Tips for Parenting Teens

29 Aug 2017
Becky shares some of the tips she found helpful when parenting her teen.

I once went on a training programme about drugs and young people.  At the back of the handbook there was a long list of symptoms that might indicate drug use:  mood swings, excessive tiredness, staying out late, losing interest in previous hobbies, bad skin, irritability, avoiding spending time with the family, clumsiness, poor communication – and then the caution:  ‘Any one of these could be normal teenage behaviour!’

If you’ve already got a teen, you may be nodding wisely at this point.  Parenting teens feels like a whole new ball game and there are no guarantees.  Add to this the challenge of faith and church and you might feel like diving back under the duvet until it’s all over and they emerge, hopefully balanced young adults in ten years’ time.

But don’t despair! It may be uncharted waters and choppy at times, but this is your child emerging into the amazing adult they are designed to be.  It takes time and it’s a journey, so hang on in there!

Here’s some of the wisdom I gleaned from others who were just a little bit further along the parenting journey.

  1. Don’t forget to enjoy your teen!  It may be uncharted waters and choppy at times, but this is your child emerging into the amazing adult they are designed to be.  It takes time and it’s a journey, so hang on in there!
  2. It may feel as if you have lost all influence over your teen, but statistics show that parents are still the strongest influence on teenagers – and actually, they will watch you like a hawk, even if they don’t tell you!  So if you can be and do what you want your teen to be and do, it will make a difference.
  3. Wear your faith on the outside – help them see what a grown up faith looks like, in the good times and the difficult times.  Talk about the difference it makes, about how you and God relate, how you see God working.
  4. Boundaries – they love ‘em!  Even though a 10pm curfew may be greeted with a roll of the eyes and a groan, boundaries don’t just let your teen know what you think is best, but it proves that you care.  Even better, if you are known as a parent who sets boundaries, it’s easier for your teen to say, ‘I can’t – my parents wouldn’t let me.’  So set the boundaries you need to, and if you can, involve your teen in agreeing what they are.  It’s also useful to remind them that if they keep to the boundaries, they will prove themselves trustworthy and you will feel confident about giving them more freedom in the future.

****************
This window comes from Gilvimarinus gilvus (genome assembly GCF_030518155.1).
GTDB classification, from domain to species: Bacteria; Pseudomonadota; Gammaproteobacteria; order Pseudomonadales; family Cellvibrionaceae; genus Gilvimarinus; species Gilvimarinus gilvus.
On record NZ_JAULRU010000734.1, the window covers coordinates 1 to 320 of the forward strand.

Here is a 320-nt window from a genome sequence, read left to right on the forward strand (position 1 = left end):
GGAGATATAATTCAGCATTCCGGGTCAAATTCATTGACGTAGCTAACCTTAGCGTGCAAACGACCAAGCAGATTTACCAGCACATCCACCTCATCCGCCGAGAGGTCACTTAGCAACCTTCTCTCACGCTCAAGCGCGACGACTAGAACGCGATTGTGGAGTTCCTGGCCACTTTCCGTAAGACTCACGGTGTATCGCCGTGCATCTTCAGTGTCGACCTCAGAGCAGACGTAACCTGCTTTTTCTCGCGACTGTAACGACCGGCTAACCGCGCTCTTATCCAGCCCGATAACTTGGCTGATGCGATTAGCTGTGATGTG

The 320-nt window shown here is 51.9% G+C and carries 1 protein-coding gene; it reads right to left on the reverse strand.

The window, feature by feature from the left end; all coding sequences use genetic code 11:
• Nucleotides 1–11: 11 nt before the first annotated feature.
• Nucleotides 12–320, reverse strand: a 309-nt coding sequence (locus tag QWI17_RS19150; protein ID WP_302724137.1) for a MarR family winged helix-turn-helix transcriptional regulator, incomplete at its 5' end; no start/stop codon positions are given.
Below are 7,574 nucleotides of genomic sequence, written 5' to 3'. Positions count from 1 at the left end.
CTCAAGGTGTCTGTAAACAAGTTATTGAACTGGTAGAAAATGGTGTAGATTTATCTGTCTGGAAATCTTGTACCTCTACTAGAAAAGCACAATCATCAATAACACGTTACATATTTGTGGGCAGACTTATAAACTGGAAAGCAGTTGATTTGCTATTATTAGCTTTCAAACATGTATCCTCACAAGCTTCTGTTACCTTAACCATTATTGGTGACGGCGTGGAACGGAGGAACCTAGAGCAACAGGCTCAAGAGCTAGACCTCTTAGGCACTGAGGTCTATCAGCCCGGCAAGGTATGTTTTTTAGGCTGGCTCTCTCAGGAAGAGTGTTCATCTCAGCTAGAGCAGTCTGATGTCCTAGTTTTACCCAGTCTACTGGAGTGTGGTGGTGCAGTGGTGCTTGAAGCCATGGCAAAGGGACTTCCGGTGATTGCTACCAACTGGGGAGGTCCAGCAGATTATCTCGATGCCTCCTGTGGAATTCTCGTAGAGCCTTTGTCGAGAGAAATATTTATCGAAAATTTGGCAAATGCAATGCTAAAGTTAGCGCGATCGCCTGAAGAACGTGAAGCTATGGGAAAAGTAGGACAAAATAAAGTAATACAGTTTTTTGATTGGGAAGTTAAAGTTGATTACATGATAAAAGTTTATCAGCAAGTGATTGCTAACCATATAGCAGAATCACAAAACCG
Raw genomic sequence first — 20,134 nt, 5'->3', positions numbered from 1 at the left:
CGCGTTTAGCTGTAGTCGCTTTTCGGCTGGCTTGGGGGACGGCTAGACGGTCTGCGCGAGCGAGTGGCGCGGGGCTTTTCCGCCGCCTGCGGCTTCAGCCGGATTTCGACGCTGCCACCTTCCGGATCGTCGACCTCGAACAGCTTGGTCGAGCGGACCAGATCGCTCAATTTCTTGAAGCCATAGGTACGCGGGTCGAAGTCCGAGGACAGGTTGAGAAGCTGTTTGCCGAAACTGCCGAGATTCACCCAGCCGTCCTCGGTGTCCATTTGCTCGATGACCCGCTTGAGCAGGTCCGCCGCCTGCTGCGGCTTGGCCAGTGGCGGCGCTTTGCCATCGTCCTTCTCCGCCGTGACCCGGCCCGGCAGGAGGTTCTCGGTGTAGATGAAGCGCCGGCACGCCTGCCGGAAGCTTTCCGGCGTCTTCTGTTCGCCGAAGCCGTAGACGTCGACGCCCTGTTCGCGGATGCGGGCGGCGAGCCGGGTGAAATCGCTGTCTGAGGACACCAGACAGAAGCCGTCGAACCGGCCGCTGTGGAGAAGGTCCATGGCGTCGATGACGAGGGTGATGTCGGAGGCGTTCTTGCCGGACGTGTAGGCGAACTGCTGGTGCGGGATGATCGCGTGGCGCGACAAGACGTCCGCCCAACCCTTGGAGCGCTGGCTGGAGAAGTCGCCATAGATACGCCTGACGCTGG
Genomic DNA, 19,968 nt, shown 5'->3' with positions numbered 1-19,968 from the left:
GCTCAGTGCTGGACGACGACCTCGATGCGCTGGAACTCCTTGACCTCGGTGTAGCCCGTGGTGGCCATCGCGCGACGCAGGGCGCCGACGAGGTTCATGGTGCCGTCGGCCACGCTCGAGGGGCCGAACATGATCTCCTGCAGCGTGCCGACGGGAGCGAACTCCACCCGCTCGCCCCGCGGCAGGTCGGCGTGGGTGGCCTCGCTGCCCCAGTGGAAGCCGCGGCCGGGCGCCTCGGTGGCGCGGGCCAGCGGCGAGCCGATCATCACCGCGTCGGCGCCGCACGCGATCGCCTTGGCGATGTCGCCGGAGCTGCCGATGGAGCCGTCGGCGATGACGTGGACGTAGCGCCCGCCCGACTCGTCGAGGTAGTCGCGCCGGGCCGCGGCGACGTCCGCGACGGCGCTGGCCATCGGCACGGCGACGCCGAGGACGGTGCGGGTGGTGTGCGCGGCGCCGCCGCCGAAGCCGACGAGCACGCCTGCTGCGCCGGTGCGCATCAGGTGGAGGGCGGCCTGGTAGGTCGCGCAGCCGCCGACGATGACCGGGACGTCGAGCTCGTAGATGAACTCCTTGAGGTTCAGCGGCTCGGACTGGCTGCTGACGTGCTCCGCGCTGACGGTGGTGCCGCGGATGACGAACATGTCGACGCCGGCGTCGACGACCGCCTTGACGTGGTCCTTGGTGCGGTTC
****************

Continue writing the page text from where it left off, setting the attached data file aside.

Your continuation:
5. Seize the opportunity to talk when they need to – and be prepared for this to be at the most inconvenient time, often very late at night.  You can sometimes create opportunities for chatting by suggesting a walk together or when driving somewhere.   Watching TV or a film or looking at social media may also be a time when you could wonder together about how the characters behave or respond, or open the door to conversations about big topics – sex, friendship, drugs etc.  Start those big conversations way before you need to so that you’re not suddenly trying to introduce the rather tricky topic of sex and boundaries because they’ve just started going out with their first girlfriend or boyfriend.  That way they’ll have had time to evaluate and process your views so that they are making informed choices about their behaviour and responses.
  6. Make your home an open home – welcome their friends, provide endless piles of food, drinks, allow them to take over the lounge.  You’ll be modelling hospitality and you’ll get to know who they are hanging around with.  And very often, you’ll be able to be a friend to their friends too and sometimes provide a bit of stability or wisdom that they need.
  7. At church, do all you can to help them build relationships with wise adults.  The Sticky Faith people cite some research which suggests that five adults speaking into a teen’s life makes a huge difference to their understanding of faith.  So come along to those church socials, invite people round for lunch, take your teen to that inconvenient Sunday evening group, get to know others, prioritise attending church.
  8. Look for opportunities for your teen to do real mission – that way they get the excitement of serving God and seeing lives changed, not just hearing about him and singing songs.  Real mission could mean going to Africa – or it could mean joining in with your church’s community service weekend, serving on team at a summer camp, being on a rota at church or working out how your family could put others first at Christmas.  In fact, it’s the low key week in, week out serving that impacts the most, rather than the big trips or high profile events.  Look out for your teen’s passion and help them find ways to act on that.
  9. Pray for them!  Now, for the next stage, for their relationships, for their future spouses.  Even if all you can see is a moody, grunting, man-child who seems not to care about anything or an anxious appearance-obsessed teen driven by their peers, have faith that their Father God loves them even more than you do, wants the best for them and has a most wonderful and magnificent plan for their lives.

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Mother and daughter © CameliaTWU licensed under CC BY-NC-ND 2.0 / cropped